In his 1969 sermon “Confrontation: When, Where, and How?,” following a decade-and-a-half of Civil Rights struggles, and less than a year after the assassination of Martin Luther King, Jr., Lamm outlined the situations in which public contestation was appropriate and inappropriate. He began by observing that “a distinguishing mark of our age is what has been called ‘The Politics of Confrontation’ – the face-to-face encounter with forces considered immoral and corrupt, an encounter which leads to a test of will and endurance until one side wins.” This took the place of “the older and more enlightened, more patient, and more rational methods that have generally made our democracy viable and famous: persuasion, compromise, petition, accommodation, and majority rule with minority rights.”
Even where confrontation was deemed necessary, he insisted, “verbal onslaught” and “ego involvement” have no place; these tactics and motivations run the risk of making the situation “irreversible by hardening positions” – an insight that resonates in today’s polarized environment. He cited a remark by Professor Cassuto to the effect that Moses demonstrated shrewd emotional intelligence by softening his message to Pharaoh: whereas Moses initially delivered his message in the name of “the God of Israel,” which suggests a large, threatening nation, he subsequently modified his words to involve “the God of the Hebrews,” an equally accurate but more modest formulation that proved less frightening to the Egyptian potentate. Such emotional intelligence in engaging with our interlocutors, Lamm suggested, would serve us well today.
In 1971, Lamm returned to the theme of mutual respect in Israeli society. In his sermon “The Religious Situation in Israel,” he registered his opinion that “the politicization of religion is responsible, in large measure, for the alienation of many non-observant Jews from Torah.” This anticipated one of his major sermons on the subject of unity in Israel, aptly entitled “Kulturkampf,” which he delivered upon returning from a 1972 visit to Israel. Observing that sometimes Israelis’ desire to fight was even greater than the gravity of the issues at hand, R. Lamm wryly noted that while the issues were indeed serious, “the Kulturkampf seem[ed] to be more kampf than kultur.”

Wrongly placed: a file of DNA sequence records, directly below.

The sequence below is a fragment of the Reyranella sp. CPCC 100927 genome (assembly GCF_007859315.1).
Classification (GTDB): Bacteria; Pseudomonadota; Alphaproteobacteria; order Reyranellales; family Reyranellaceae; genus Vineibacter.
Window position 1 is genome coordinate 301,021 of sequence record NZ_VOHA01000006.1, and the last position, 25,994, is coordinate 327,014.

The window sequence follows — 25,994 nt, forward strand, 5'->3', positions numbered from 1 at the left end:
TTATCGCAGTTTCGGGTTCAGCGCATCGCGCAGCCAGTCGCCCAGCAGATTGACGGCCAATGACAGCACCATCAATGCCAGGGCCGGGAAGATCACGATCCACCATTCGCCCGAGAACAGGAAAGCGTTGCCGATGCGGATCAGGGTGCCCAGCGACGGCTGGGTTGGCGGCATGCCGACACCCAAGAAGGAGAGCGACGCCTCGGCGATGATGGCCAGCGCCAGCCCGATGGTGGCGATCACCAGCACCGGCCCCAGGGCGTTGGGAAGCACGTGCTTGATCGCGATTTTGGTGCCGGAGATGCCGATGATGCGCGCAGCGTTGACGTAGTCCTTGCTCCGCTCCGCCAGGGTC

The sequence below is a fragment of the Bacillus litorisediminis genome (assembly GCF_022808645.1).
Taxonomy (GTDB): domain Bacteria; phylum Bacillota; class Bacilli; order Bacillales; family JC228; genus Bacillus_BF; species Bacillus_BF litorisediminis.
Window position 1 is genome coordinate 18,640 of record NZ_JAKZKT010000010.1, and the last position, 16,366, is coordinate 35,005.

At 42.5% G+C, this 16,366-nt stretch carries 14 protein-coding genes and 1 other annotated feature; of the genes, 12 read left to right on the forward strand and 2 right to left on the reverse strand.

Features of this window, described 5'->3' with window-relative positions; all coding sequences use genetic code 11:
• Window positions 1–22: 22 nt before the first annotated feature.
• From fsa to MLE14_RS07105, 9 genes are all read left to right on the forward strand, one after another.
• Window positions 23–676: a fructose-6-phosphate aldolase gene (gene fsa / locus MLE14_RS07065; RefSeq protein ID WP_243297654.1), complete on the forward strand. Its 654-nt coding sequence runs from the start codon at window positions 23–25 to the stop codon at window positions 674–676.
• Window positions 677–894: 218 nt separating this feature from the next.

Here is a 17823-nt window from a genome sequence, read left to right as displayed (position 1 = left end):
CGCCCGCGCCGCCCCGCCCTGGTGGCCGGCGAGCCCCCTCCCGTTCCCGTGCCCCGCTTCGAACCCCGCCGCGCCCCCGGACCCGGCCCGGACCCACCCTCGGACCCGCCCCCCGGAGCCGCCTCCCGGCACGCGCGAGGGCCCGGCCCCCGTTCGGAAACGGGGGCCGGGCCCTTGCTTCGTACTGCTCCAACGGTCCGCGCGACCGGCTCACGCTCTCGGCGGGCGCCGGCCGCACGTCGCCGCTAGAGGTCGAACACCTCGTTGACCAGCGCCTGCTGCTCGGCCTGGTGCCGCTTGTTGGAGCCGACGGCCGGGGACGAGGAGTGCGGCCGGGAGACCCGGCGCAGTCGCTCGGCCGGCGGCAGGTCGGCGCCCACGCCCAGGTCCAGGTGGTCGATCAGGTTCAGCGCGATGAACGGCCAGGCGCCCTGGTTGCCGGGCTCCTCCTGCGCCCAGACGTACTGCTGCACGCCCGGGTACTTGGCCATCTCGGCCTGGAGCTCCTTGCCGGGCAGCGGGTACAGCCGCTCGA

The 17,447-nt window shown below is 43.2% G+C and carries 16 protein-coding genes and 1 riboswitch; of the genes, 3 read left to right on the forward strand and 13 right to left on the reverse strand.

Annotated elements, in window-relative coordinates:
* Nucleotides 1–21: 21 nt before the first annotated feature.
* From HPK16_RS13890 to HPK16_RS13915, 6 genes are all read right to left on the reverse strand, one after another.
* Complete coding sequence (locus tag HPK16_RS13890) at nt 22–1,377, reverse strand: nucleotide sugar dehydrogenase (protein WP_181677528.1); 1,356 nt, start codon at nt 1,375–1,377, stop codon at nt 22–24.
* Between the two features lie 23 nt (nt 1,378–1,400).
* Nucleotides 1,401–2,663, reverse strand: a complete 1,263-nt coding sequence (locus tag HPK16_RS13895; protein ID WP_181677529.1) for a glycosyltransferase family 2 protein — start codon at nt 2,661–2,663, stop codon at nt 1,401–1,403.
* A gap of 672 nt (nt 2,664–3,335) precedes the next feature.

Civility and Moderationism in the Face of Public Attacks
Fast forward to the 1980s, and the divisions had come closer to home. Beset by a series of savage attacks by prominent Orthodox leaders and in the Orthodox press, Lamm not only continued calling for moderation and civility, but he also began warning against the rise of extremism. Not coincidentally, it was during this period that he preferred to refer to Modern Orthodoxy as Centrist Orthodoxy, identifying the latter with a principled embrace of moderation that he termed “moderationism.”
In his address at the 1981 Hag ha-Semikhah (Ordination Convocation), “The Self-Image of the Rabbi” (reprinted in Seventy Faces, vol. 2, #39), he focused on the proper balance between meekness and self-confidence among emerging rabbinic leaders. He went on to note the danger of what he called “the rising extremism in our times” (114), stressing the critical importance of cultivating “radical moderation” among emerging rabbinic leaders (115).
In 1985, on the occasion of the fiftieth yahrtzeit of Rav Kook, R. Lamm delivered a number of lectures in which he stressed the balance between the new and old in the thought of Rav Kook. Lesser thinkers were not able to harmonize these two polarities, but it was precisely Rav Kook’s greatness that enabled him to achieve this greater harmony. R. Lamm further noted that while Rav Kook was the subject of unyielding, scurrilous attacks from his critics, he refused to “take the bait” and respond to his critics. As with his comments regarding R. Hayyim of Volozhin, it is hard to shake the sense that R. Lamm’s remarks regarding Rav Kook were at once biographical and autobiographical.
R. Lamm returned to the moderation theme toward the end of his remarks in his seminal RIETS Centennial address in 1986, later published under the title “There is a Prophet in Israel” (Seventy Faces, vol. 2, #41). After bitterly noting the vituperative attacks hurled upon the Rashei Yeshiva at Yeshiva University, including the Rav, he proudly proclaimed: “The greatness of our Yeshiva is that we kept to our derekh with strength and with courage, that we conducted ourselves with individual and institutional dignity, that we refused to reciprocate petty insults and trade invectives, but continued to relate to others according to the principles of kevod ha-beriyot and kevod ha-Torah” (131-2).